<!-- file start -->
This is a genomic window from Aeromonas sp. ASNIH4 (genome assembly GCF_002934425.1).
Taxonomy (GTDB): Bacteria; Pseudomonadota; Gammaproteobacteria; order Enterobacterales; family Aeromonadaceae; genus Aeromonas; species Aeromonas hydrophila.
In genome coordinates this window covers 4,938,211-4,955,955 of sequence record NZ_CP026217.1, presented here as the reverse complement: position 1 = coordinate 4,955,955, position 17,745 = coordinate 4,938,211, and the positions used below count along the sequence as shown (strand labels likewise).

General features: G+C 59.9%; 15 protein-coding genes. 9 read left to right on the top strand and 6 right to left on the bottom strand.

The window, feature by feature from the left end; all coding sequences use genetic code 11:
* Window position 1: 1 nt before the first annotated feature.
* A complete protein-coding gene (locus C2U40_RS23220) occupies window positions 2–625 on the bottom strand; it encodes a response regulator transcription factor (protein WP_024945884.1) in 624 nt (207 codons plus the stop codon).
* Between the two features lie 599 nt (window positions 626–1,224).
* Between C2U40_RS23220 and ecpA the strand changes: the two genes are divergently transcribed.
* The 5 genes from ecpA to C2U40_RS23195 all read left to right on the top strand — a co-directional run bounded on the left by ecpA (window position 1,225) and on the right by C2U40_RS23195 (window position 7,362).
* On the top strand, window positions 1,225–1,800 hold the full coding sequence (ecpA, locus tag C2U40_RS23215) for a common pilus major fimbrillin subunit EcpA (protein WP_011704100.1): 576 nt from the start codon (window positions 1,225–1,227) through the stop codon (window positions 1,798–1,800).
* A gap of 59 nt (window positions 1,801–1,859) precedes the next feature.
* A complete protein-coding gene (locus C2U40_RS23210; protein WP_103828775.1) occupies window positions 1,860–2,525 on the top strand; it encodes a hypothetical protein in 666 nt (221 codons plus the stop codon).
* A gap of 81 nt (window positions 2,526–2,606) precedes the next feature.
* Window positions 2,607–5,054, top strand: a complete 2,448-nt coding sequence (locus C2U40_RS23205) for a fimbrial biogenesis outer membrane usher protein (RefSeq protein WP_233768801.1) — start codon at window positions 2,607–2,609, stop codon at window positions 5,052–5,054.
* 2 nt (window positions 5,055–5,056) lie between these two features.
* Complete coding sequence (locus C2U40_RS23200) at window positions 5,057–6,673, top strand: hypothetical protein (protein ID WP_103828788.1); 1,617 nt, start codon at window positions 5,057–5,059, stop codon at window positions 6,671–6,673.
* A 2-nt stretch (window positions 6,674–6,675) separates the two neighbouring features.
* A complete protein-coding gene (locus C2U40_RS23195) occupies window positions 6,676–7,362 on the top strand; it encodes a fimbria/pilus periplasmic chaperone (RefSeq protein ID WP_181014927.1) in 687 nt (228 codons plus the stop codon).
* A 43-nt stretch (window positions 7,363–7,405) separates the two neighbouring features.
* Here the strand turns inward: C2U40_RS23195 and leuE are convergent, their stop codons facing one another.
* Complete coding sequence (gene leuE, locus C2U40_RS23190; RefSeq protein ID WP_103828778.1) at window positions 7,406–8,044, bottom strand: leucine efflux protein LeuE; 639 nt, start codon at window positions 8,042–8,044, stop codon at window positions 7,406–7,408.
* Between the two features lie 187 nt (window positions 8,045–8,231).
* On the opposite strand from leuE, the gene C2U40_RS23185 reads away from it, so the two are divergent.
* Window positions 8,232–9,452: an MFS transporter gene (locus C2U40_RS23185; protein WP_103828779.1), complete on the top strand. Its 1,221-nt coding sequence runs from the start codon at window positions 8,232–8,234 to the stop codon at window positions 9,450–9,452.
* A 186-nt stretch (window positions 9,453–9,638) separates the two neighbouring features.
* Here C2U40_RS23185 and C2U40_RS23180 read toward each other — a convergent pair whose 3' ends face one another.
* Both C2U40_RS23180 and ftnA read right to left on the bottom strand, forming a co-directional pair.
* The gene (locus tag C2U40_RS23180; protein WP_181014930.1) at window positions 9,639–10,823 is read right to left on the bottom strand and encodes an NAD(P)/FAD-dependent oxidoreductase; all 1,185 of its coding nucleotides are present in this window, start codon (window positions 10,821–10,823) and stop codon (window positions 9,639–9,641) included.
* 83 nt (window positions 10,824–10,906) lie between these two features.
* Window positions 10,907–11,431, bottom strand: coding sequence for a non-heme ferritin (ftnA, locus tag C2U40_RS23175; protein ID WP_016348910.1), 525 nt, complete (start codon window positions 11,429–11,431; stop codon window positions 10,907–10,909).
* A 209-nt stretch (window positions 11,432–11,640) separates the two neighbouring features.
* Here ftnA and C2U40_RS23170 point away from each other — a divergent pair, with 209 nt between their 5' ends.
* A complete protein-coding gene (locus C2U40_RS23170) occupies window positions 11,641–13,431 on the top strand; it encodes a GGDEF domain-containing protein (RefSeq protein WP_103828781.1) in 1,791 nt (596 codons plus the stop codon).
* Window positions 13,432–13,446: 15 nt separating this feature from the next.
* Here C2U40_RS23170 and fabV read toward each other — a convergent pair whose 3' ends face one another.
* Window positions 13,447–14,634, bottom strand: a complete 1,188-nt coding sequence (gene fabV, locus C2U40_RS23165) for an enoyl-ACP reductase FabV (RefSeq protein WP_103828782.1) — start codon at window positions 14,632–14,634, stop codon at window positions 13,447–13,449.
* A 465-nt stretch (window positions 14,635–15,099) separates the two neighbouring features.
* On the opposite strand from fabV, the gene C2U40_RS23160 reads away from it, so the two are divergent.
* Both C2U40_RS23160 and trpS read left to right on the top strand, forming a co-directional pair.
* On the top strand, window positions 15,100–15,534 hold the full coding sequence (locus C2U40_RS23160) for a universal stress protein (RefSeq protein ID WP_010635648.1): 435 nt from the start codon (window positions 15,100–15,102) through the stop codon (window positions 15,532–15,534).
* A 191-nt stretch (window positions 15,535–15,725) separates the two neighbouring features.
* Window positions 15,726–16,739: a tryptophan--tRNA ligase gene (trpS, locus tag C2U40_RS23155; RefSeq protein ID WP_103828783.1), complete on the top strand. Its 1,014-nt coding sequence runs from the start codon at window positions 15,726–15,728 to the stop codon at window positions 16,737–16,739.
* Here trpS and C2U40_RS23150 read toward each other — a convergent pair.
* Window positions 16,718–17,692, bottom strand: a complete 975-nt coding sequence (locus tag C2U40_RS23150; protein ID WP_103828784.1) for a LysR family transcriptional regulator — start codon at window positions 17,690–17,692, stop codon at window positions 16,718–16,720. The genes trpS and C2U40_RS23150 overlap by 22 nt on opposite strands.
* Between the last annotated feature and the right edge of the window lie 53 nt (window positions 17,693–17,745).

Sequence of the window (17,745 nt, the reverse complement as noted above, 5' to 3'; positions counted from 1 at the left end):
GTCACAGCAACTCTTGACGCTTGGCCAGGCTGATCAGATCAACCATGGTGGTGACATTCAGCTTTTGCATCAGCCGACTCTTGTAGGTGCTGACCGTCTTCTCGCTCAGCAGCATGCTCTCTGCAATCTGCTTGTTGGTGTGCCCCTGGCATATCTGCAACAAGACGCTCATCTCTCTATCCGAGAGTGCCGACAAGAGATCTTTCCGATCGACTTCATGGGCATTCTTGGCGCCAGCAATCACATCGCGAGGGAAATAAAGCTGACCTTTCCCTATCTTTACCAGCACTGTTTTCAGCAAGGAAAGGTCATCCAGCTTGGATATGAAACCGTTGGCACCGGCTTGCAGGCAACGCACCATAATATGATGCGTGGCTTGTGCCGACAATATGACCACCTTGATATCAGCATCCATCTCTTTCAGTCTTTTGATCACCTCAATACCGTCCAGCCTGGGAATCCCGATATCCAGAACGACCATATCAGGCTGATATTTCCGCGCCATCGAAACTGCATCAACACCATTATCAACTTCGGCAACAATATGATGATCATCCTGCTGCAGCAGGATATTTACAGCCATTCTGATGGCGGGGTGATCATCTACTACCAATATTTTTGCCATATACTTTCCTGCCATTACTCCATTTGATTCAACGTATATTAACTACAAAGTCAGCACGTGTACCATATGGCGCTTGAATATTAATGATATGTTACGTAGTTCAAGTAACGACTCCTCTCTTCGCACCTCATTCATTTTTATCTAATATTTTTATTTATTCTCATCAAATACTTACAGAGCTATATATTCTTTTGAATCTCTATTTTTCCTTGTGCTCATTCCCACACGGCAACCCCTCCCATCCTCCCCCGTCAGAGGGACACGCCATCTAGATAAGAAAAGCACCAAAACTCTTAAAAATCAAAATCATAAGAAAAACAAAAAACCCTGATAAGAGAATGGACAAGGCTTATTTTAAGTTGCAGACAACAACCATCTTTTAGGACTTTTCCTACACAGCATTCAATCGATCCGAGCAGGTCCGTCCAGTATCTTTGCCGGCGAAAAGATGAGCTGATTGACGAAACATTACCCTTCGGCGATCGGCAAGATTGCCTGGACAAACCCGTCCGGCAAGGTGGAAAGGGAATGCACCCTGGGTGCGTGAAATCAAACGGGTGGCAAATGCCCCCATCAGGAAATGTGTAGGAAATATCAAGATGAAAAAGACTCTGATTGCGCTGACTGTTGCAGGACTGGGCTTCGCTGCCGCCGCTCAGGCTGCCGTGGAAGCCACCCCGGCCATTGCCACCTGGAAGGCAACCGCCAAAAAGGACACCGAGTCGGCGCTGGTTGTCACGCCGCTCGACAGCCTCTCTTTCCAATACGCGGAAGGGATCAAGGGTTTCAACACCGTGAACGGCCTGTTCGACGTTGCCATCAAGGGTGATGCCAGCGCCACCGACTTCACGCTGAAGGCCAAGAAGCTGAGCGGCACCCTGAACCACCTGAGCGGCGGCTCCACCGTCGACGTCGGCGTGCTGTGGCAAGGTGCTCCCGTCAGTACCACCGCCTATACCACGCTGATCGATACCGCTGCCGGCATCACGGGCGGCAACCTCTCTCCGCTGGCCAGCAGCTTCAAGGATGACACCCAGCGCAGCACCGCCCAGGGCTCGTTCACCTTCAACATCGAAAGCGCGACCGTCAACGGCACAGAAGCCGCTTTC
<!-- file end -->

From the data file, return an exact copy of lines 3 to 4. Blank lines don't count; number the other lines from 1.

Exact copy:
In genome coordinates this window covers 4,938,211-4,955,955 of sequence record NZ_CP026217.1, presented here as the reverse complement: position 1 = coordinate 4,955,955, position 17,745 = coordinate 4,938,211, and the positions used below count along the sequence as shown (strand labels likewise).

General features: G+C 59.9%; 15 protein-coding genes. 9 read left to right on the top strand and 6 right to left on the bottom strand.